Tuesday, December 8, 2009

Edible Schoolyard, Berkeley, California

If you've ever wondered where the inspiration for my edible balcony comes from it's from Alice Waters Edible School Programme in the United States. The first edible schoolyard was set up in Berkeley California in a school near where Alice would do her morning run. Apparently she would look at the two acres of overgrown weedy asphalt and daydream that one day it could be transformed into a productive farm and an invaluable teaching tool for a generation of kids who couldn't tell a cabbage from a lettuce. Fourteen years ago that dream became a reality and with funding from the Alice Waters Foundation the asphalt was dug up, the soil reconditioned and an Edible Schoolyard was born at Martin Luther King Middle School.
Walking through the school garden this week gave me hope that the next generation is going to have a better connection to the land and the food they eat that will help counter our society's growing problems with climate change, obesity and our addiction to tasteless fast food!

some big legacy to live up to

basketball courts at Martin Luther King Middle School, Berkeley, California

climbing bean A-frame tipee

winter salad leaves

bok choy with hand-painted sign

not sure what this sign alludes to!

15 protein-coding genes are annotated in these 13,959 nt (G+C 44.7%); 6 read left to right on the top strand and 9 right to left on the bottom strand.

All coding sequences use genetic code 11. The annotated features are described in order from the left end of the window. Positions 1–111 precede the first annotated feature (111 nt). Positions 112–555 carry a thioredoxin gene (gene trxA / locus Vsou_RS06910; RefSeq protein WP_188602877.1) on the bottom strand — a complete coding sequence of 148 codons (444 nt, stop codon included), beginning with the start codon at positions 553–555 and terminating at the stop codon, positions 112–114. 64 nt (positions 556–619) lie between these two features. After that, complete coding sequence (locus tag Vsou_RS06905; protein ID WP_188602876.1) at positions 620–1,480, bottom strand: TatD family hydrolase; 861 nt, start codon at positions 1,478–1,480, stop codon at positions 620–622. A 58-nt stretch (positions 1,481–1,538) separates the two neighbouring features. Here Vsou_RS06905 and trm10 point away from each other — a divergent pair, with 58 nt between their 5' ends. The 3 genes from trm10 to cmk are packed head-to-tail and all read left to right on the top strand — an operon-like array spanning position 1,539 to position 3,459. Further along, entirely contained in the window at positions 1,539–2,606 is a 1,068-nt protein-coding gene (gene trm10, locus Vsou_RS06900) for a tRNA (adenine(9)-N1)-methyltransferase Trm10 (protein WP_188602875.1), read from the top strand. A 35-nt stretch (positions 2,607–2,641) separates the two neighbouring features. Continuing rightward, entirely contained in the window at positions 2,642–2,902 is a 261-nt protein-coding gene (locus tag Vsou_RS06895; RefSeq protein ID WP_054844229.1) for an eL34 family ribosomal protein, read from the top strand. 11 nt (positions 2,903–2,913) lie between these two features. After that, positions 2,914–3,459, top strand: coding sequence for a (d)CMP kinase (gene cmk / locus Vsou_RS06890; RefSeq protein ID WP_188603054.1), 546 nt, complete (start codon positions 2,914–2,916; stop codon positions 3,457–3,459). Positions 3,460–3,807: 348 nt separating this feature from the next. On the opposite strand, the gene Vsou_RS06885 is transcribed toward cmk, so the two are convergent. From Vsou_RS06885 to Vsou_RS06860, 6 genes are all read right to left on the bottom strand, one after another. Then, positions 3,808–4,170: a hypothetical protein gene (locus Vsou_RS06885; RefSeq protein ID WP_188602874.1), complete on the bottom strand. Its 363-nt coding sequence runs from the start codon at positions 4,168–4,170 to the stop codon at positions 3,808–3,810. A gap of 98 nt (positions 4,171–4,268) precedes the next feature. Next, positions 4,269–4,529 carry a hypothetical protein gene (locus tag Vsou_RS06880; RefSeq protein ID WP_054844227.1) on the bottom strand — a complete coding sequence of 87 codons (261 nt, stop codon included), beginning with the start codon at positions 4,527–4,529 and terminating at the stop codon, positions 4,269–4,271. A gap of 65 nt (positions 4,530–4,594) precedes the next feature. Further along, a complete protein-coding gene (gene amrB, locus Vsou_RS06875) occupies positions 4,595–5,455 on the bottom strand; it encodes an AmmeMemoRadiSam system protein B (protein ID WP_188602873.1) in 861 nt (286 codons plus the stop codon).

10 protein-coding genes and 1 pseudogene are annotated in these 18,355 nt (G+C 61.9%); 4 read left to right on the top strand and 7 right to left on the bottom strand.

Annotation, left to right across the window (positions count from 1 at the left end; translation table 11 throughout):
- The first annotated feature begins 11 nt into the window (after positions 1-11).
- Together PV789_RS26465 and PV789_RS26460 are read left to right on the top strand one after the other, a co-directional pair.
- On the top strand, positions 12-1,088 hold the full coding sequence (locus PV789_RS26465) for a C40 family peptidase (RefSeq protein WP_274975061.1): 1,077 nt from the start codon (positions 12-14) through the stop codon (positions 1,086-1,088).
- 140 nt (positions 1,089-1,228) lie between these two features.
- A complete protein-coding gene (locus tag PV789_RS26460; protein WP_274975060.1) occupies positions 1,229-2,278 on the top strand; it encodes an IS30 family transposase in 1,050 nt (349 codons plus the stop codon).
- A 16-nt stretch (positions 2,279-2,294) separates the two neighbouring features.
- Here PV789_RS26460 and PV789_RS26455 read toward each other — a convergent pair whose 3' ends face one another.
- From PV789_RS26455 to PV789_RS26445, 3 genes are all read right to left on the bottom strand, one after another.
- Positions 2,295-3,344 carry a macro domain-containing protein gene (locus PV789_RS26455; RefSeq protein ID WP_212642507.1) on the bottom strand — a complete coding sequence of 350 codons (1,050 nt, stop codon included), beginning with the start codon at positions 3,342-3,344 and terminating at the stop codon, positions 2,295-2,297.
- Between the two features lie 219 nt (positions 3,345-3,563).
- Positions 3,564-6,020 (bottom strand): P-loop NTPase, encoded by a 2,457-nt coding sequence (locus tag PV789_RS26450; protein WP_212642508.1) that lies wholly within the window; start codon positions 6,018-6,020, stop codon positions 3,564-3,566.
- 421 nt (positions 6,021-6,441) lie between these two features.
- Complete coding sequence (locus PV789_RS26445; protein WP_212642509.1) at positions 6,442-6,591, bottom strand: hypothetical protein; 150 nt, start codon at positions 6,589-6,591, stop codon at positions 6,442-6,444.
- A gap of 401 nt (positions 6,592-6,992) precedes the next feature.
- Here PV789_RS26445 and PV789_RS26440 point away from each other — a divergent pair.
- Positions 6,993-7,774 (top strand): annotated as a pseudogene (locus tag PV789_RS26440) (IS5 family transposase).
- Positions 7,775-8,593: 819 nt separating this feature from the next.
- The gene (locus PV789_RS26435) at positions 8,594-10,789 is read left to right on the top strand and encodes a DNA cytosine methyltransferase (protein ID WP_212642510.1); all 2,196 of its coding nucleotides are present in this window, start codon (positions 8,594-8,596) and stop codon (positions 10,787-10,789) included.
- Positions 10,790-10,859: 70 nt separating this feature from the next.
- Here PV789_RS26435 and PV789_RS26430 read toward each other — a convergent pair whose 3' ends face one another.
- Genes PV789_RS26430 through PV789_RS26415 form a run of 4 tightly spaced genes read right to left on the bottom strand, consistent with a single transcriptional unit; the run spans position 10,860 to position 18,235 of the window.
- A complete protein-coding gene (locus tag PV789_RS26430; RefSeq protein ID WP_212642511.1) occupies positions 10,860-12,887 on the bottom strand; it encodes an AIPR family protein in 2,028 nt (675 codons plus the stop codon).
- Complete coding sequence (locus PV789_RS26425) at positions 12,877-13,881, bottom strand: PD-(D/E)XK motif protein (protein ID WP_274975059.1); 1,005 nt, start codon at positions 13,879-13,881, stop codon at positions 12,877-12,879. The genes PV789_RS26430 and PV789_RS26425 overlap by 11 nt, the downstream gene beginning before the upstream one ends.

Gardener extraordinaire Mr Geoff

hanging haystacks innoculated with oyster mushroom spores

chicken run

tasty egg layer

strawberry seedlings ready to be planted

the greenhouse protects the seedlings during winter months

lavender bushes attract bees and pollinating insects

glorious colours even in winter

Alice's food philosophy is painted on the kitchen wall

the kitchen where the kids get to cook and eat what they grow

aprons hanging on pegs

school-grown peppers

heirloom pumpkins

some messages never change


  1. I love the philosophy of these kitchen garden schools. I wonder how the understandings that are being learned from the kitchen garden activities & philosophy are being utilised in the curriculum areas? One hopes that the students are being taught to be critically reflective to gain 'the bigger picture' understandings of what they are doing and why they are doing it and who benefits and who doesn't.